Nelson Moyer <ku0a@...>
The car standards for the La Mesa Model Railroad Club are by far the most
stringent standards that I'm aware of, and I pasted in the center of gravity
standard in answer to your question.
I. Center of Gravity
1. Cars should be constructed to obtain the lowest center of gravity. The
minimum CG for any car is CG30.
2. ANY weight added to a car to make its' required weight should be kept
as low as possible (NMRA RP20.1).
3. The center of gravity of each piece of rolling stock (locomotives
excepted) shall be determined on a Protractor or Tilt Table and noted as its
Center of Gravity Index, (or CG)expressed in degrees, i.e., CG35. This shall
be the farthest deflection from the normal upright (0 degree) or vertical
position to which the car can be tilted, from a flat, level, horizontal
surface (90 degrees) on which it stands without tipping over. This will be
determined by using a vertical protractor arm moving against the flat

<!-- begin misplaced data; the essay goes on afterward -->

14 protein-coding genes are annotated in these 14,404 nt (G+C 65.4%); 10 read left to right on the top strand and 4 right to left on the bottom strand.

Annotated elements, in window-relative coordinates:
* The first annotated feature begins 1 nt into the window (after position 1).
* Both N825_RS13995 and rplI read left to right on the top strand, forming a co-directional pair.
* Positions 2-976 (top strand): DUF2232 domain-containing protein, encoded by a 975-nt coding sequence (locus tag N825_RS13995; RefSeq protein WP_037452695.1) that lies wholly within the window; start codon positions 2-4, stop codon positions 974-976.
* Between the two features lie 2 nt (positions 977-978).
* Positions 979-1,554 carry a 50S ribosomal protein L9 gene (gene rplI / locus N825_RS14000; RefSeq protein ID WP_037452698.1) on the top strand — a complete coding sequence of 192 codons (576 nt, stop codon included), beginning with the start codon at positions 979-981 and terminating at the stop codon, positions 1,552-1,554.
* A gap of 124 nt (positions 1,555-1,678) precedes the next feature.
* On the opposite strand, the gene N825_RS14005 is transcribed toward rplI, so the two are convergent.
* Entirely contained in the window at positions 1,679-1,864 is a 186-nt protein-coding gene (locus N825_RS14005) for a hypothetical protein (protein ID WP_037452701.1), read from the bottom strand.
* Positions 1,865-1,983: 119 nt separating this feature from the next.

vertical side of the car, as the car is tipped sideways. The protractor
pivot center must be coincident with said horizontal flat surface. Adapter
blocks shall be used to establish a flat plane for the measurement of
equipment not having flat sides. A high CG index number indicates a low
center or gravity, i.e: CG90.
4. Rolling stock will be tilt (protractor) tested on both sides of car to
establish the CG Index. The poorest of the two readings (the lowest reading)
will become the CG Index for that car. Side to side differences exceeding 5
degrees should be corrected with counterweights or by relocating/removing
5. Equipment may be required to be modified as necessary to achieve the
optimum weight/center of gravity.
6. The MINIMUM center of gravity index for any NEW registration car shall be
30 degrees (CG30), brass models MAY be exempted from modification that would
ruin their value- provided they cause no operating problems.
7. Existing equipment registered before the establishment of the CG index
WILL NOT be exempted, except on a "proof only' basis, and will need to be
upgraded to the current standard when repaired or inspected.
From: STMFC@... [mailto:STMFC@...]
Sent: Friday, March 18, 2016 11:02 PM
To: STMFC <STMFC@...>
Subject: [STMFC] Arcane question of the week
How far above the railhead would you say is the center of gravity for your
average empty STMFC?
Our software team has added curve resistance to the rolling resistance
values and while doing so tossed in something else for tipping over at some
relationship of curve radius, super-elevation, and speed. I think it's far
too sensitive but I need a decent center of gravity estimate to make the